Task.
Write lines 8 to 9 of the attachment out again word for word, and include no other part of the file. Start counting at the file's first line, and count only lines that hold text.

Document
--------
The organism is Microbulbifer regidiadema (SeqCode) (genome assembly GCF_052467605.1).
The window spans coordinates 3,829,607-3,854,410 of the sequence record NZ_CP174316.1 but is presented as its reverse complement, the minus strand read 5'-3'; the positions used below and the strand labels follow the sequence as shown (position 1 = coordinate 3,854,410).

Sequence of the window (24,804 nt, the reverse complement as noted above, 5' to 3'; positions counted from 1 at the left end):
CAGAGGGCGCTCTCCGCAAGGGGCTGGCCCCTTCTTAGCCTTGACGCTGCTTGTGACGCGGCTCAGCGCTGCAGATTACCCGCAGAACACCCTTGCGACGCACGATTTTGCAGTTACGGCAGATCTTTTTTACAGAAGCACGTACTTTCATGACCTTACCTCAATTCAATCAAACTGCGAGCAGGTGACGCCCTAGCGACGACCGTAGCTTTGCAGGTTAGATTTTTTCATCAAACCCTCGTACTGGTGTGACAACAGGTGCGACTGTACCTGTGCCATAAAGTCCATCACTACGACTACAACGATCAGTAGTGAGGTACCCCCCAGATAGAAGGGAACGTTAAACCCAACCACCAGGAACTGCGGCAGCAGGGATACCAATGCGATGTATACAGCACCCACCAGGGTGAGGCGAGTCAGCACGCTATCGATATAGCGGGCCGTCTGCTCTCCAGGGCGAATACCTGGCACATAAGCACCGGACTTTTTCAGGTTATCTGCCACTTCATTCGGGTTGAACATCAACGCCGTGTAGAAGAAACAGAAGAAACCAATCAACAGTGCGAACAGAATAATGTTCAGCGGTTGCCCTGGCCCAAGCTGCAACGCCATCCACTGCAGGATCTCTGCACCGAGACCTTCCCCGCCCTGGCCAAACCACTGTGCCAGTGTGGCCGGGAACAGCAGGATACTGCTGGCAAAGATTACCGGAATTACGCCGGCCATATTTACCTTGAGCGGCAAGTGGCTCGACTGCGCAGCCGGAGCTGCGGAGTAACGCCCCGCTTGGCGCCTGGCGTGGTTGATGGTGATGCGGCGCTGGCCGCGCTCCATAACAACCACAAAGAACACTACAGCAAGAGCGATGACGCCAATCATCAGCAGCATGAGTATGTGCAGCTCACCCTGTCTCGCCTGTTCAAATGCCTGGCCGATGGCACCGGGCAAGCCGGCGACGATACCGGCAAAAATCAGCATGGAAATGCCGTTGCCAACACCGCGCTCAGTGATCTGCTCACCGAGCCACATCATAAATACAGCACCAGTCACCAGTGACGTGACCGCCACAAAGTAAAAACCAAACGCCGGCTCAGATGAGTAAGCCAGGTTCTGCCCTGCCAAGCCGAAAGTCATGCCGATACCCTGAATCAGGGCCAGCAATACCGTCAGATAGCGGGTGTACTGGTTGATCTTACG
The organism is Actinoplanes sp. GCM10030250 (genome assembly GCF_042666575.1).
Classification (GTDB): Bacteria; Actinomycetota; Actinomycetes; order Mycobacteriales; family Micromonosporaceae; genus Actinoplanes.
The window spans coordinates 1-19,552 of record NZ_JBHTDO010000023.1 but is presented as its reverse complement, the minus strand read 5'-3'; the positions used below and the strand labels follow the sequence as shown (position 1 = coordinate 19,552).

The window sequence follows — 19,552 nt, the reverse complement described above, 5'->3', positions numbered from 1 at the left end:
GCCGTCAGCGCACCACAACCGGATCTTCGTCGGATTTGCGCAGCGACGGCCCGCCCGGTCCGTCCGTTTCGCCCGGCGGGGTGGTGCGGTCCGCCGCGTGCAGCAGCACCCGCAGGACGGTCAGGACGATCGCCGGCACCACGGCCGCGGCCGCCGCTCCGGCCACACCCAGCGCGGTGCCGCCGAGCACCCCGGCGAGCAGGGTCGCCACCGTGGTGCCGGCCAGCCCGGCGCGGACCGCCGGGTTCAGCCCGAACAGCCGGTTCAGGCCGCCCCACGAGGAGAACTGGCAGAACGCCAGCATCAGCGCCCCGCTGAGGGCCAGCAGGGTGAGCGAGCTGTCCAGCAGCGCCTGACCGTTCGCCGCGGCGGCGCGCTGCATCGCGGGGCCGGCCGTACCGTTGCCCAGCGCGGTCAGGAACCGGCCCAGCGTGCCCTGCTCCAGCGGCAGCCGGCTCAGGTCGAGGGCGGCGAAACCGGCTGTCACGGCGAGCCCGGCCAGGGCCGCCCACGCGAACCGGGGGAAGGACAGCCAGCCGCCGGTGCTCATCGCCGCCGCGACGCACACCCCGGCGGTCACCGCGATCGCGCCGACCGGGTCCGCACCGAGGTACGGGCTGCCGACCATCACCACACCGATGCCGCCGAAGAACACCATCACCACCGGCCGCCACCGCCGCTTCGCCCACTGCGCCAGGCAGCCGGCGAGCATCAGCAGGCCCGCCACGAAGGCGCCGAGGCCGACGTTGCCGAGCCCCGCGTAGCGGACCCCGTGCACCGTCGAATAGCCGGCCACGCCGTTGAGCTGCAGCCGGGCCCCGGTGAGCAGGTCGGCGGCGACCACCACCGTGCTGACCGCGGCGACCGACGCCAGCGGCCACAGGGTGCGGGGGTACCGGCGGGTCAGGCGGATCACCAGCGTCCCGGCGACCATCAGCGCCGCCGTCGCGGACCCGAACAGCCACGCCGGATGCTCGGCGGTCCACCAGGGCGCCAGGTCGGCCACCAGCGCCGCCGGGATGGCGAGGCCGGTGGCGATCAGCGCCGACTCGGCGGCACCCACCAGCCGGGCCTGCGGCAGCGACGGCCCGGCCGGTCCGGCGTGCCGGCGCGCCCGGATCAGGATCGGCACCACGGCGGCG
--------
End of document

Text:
The window sequence follows — 19,552 nt, the reverse complement described above, 5'->3', positions numbered from 1 at the left end:
GCCGTCAGCGCACCACAACCGGATCTTCGTCGGATTTGCGCAGCGACGGCCCGCCCGGTCCGTCCGTTTCGCCCGGCGGGGTGGTGCGGTCCGCCGCGTGCAGCAGCACCCGCAGGACGGTCAGGACGATCGCCGGCACCACGGCCGCGGCCGCCGCTCCGGCCACACCCAGCGCGGTGCCGCCGAGCACCCCGGCGAGCAGGGTCGCCACCGTGGTGCCGGCCAGCCCGGCGCGGACCGCCGGGTTCAGCCCGAACAGCCGGTTCAGGCCGCCCCACGAGGAGAACTGGCAGAACGCCAGCATCAGCGCCCCGCTGAGGGCCAGCAGGGTGAGCGAGCTGTCCAGCAGCGCCTGACCGTTCGCCGCGGCGGCGCGCTGCATCGCGGGGCCGGCCGTACCGTTGCCCAGCGCGGTCAGGAACCGGCCCAGCGTGCCCTGCTCCAGCGGCAGCCGGCTCAGGTCGAGGGCGGCGAAACCGGCTGTCACGGCGAGCCCGGCCAGGGCCGCCCACGCGAACCGGGGGAAGGACAGCCAGCCGCCGGTGCTCATCGCCGCCGCGACGCACACCCCGGCGGTCACCGCGATCGCGCCGACCGGGTCCGCACCGAGGTACGGGCTGCCGACCATCACCACACCGATGCCGCCGAAGAACACCATCACCACCGGCCGCCACCGCCGCTTCGCCCACTGCGCCAGGCAGCCGGCGAGCATCAGCAGGCCCGCCACGAAGGCGCCGAGGCCGACGTTGCCGAGCCCCGCGTAGCGGACCCCGTGCACCGTCGAATAGCCGGCCACGCCGTTGAGCTGCAGCCGGGCCCCGGTGAGCAGGTCGGCGGCGACCACCACCGTGCTGACCGCGGCGACCGACGCCAGCGGCCACAGGGTGCGGGGGTACCGGCGGGTCAGGCGGATCACCAGCGTCCCGGCGACCATCAGCGCCGCCGTCGCGGACCCGAACAGCCACGCCGGATGCTCGGCGGTCCACCAGGGCGCCAGGTCGGCCACCAGCGCCGCCGGGATGGCGAGGCCGGTGGCGATCAGCGCCGACTCGGCGGCACCCACCAGCCGGGCCTGCGGCAGCGACGGCCCGGCCGGTCCGGCGTGCCGGCGCGCCCGGATCAGGATCGGCACCACGGCGGCG